Mami was my favorite character. She bucked tradition when needed and complied with it as much as she could. When the culture told her not to be a single, unwed mother who worked, she turned up her nose and did what she needed to do for her family. She relied on relatives and neighbors when she needed to but she never stopped being a devoted mother to her children.

Negi was easy to relate to as a child. I’m also the oldest, though of two, not eleven, and found her resentment of attention paid to younger siblings relatable. I always felt like my mom was more concerned about my brother because he was younger. Of course, you realize later that it’s never true and Negi realized it, the same as me.

Esmeralda Santiago
Image via the University of Michigan

Maybe it’s a recency bias, but the end of the book, Negi’s time in New York, was my favorite. Seeing her take control of her future and learn English the way she did was amazing and inspiring. The ways she helped her mother and siblings were remarkable and seeing the large burden placed on new immigrants was humbling.

When Mami went back to Negi’s father, I got frustrated. I thought she was finally strong enough to get away from him and had done what she needed to create a new life for her and the kids. When she went back, I wanted it to work. I wanted the reconciliation to stand. But it was obvious so quickly that it wasn’t going to last. I was glad when she was stronger in New York and stuck with Francisco when her mother was adamantly opposed. It was good to see her stand up for her happiness.

Based on the title, this book is almost in mourning of what the author feels she lost. She was Puerto Rican when she was a girl and is sharing her Puerto Rican heritage with us and celebrating her childhood. It’s one that’s unique someone growing up where she did in the time she did. She recognizes as well that she isn’t that person anymore. Moving to New York and her later experiences have clearly shaped her into someone who doesn’t identify as Puerto Rican any more. The book is a celebration of her childhood but leaves the reader wondering what comes after.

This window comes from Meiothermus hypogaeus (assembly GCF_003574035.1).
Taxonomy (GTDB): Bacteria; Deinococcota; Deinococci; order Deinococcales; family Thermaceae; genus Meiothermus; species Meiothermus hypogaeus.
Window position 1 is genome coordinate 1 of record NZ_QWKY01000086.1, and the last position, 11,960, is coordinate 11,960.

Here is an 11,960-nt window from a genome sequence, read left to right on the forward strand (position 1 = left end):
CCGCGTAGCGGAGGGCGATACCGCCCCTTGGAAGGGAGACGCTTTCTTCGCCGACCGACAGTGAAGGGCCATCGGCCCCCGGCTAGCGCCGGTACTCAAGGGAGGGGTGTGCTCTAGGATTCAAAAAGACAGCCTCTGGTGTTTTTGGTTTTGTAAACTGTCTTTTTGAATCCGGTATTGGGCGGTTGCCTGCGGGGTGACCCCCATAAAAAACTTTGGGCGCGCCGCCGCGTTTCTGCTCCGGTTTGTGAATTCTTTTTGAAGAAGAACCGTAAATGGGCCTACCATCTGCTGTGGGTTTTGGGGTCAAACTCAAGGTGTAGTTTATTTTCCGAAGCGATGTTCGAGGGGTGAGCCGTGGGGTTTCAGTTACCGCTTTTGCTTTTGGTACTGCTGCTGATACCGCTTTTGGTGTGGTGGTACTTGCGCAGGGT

Writer’s Takeaway: Using short stories is a great way to share a childhood. There are certain events from my childhood I remember well and I feel I could write a similarly detailed story though a lot of my memories are blurs. I liked how Santiago used significant events to focus her stories but was also able to weave a longer narrative through them. It worked well as short stories and it also worked well as a cohesive memoir.

I enjoyed this book a lot and felt Santiago gold her story well. Four out of Five Stars

Until next time, write on.

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Related Posts:
When I was Puerto Rican, by Esmeralda Santiago | Emily’s Reads
When I was Puerto Rican: Reflection 1 | Amethyst in Academia
When I Was Puerto Rican: What effect does the past tense of the title have on the reader? At the end of the book, Esmeralda Santiago calls herself a hybird. Is their anger in her conclusion, as well as pride in her own achievement? | RAAA!!! Weblog
“When I was Puerto Rican” | Benweber’s Blog
Puerto Rican Migration | Ice74’s Weblog